With Ward Horton, Annabelle Wallis, Alfre Woodard, Tony Amendola, Eric Ladin. Written by Gary Dauberman. Directed by John R. Leonetti. Rated R for intense sequences of disturbing violence and terror. 98 minutes.
Although not as scary as “The Conjuring,” ANNABELLE–which is kind-of a prequel–maintains the same tone as the earlier film. It’s eerie and scary but it avoids the cheap gore effects and tries to take its fantastic premise somewhat seriously. It doesn’t completely work, but horror fans more attuned to mood than having the filmmakers say “Boo!” every ten minutes should have a good time.
The film takes off from the truly creepy doll that had a minor role in “The Conjuring,” sitting in a glass case in the home of the paranormal investigators in that film. The setting is years earlier–around 1969 from the various cues in the film–where John (Ward Horton) and Mia (Annabelle Wallis) are an ideal married couple. He’s a young doctor at the start of his career. She is his very pregnant wife. They are very much in love.
One night a horrific attack takes place at their next door neighbors and Mia is injured. Somehow this weird doll that John has bought Mia is connected to the attack. Here’s where you have to make the biggest leap of faith because the doll is hideous and yet they treat it as a treasure that Mia had been searching for over the years. Although it apparently cost a bundle, John has no trouble tossing it in the trash when Mia associates it with the attack and wants to get rid of it.
When they move, the doll mysteriously moves with them, and things get strange. When Mia is befriended by a local book dealer named Evelyn (Alfre Woodard), it’s not clear if this is something positive or proof that something sinister is going on. It doesn’t help when their new baby–who is absolutely adorable–seems to be the target of not only the Annabelle doll but the Devil himself.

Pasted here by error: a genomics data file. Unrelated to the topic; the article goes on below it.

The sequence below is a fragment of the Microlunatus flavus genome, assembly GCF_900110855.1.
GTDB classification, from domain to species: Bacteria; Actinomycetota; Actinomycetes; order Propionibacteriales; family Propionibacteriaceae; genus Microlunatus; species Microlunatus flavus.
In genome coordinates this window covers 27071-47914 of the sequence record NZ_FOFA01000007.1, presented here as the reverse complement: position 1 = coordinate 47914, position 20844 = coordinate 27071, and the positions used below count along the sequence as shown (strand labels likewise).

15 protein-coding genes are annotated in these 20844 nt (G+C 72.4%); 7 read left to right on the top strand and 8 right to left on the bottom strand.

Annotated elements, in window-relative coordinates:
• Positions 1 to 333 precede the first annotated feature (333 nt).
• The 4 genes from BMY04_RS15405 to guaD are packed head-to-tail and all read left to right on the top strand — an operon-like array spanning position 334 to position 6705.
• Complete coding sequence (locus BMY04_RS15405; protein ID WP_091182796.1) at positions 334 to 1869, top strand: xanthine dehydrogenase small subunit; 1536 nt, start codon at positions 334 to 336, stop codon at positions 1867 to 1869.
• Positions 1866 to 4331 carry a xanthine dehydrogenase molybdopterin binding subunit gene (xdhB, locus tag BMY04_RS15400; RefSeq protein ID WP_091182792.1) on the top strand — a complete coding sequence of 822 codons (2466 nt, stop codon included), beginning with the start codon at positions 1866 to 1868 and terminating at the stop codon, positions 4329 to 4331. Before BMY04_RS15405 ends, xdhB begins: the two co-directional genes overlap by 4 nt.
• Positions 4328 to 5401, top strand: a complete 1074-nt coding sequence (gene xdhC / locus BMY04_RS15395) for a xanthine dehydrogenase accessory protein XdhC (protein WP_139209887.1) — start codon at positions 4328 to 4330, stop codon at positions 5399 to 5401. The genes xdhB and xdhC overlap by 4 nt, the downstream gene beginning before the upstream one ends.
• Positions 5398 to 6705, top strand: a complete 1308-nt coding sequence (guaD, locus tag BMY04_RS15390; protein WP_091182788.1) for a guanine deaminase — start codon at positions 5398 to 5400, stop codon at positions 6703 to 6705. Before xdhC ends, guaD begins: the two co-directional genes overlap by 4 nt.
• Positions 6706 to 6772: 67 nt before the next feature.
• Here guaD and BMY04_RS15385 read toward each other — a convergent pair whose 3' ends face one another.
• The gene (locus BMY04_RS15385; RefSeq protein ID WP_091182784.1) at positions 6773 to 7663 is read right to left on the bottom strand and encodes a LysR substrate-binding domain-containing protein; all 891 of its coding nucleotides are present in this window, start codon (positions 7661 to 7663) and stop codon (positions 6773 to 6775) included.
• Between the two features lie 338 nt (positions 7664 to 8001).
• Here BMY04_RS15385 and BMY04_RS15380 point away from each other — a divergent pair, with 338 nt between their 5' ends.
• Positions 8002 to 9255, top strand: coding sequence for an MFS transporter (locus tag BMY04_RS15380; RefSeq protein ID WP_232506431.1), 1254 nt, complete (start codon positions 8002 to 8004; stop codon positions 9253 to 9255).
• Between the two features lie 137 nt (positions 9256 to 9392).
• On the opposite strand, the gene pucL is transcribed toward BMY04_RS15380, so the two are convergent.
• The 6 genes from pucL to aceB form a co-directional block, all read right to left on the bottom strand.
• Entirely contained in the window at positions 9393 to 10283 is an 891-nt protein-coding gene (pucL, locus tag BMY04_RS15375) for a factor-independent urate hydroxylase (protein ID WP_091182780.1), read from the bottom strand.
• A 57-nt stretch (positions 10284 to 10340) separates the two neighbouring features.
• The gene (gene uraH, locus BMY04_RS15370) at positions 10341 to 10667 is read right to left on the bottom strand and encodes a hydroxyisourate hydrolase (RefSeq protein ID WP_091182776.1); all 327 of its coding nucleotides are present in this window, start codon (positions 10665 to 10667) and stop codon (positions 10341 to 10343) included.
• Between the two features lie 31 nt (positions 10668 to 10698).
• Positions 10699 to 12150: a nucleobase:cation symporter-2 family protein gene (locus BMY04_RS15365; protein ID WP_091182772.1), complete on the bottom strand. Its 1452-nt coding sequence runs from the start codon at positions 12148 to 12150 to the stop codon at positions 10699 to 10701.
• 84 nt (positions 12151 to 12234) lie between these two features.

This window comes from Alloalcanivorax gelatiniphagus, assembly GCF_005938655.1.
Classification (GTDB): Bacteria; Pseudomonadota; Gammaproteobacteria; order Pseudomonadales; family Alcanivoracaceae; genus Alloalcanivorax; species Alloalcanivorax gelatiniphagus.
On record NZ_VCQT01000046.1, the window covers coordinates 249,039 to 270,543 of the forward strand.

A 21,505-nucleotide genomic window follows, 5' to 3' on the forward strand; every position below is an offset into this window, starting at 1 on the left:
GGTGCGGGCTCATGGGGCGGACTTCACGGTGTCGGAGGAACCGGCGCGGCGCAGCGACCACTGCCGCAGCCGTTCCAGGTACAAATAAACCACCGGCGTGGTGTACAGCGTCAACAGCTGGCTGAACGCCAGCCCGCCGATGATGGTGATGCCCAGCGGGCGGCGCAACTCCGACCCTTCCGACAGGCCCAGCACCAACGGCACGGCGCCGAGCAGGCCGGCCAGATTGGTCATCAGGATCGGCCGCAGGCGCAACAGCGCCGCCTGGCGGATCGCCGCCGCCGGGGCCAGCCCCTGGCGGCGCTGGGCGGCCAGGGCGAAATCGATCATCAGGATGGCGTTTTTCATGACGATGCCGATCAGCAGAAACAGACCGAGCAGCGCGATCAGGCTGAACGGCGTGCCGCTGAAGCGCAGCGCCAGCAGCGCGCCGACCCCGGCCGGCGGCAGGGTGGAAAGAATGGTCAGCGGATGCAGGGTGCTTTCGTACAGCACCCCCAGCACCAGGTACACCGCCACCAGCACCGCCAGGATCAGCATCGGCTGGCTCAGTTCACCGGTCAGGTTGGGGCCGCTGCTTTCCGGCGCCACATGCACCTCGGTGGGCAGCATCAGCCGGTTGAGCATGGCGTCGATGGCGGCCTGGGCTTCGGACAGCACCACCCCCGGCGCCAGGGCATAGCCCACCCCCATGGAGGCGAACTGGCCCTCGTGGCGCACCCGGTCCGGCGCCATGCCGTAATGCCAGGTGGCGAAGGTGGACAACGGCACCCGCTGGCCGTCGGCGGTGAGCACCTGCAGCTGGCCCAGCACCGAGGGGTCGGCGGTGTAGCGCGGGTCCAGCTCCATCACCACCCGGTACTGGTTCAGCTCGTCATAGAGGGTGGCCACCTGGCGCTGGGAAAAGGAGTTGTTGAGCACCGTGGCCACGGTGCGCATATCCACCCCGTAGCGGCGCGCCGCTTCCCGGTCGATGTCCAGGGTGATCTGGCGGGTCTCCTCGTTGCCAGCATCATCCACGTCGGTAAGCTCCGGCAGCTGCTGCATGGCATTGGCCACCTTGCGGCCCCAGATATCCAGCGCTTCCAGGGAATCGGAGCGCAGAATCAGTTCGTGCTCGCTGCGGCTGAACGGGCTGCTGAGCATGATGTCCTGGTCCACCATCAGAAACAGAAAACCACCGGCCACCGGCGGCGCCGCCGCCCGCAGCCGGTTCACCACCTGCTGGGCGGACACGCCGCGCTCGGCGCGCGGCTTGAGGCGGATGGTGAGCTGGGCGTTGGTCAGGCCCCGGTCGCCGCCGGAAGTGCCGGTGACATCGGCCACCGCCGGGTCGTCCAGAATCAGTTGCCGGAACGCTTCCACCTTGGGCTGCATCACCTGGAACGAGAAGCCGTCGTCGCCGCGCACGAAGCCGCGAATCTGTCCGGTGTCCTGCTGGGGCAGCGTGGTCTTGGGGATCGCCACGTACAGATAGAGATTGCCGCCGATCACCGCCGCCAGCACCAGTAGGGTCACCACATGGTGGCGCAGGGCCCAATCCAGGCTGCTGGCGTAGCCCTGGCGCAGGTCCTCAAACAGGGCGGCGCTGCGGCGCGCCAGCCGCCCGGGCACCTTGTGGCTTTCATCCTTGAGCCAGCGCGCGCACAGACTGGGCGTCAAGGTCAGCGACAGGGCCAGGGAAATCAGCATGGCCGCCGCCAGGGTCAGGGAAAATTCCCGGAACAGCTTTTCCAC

All of this is done by suggestion and misdirection. There are moments of horror, but much of it is hints and moments of quick action. If you’re looking for the blood to flow you’re going to be disappointed. If you can identify with John and Mia–who seem to be named for the actors who played the lead couple in “Rosemary’s Baby”–then this is a movie that will have you on edge.
Horton and Wallis are all whitebread perfection as John and Mia, until things start coming undone. Much of the focus is on Mia as the mother of a newborn and there are moments that any parent will find truly frightening. It’s odd to see an actress like Woodard in this sort of genre film but she plays it straight without a hint of condescension or winking at the audience. It’s precisely because everyone plays their parts well that we can almost–but not quite–believe it.
“Annabelle” is the first out of the gate in the October horror sweepstakes. It may not be the best, but if it’s the least, this will be a very good month for the genre indeed.•••
Daniel M. Kimmel is a veteran movie critic and author of a host of film-related books. His most recent book is Shh! It’s a Secret: a novel about Aliens, Hollywood and the Bartender’s Guide. He lives in Somerville, Massachusetts.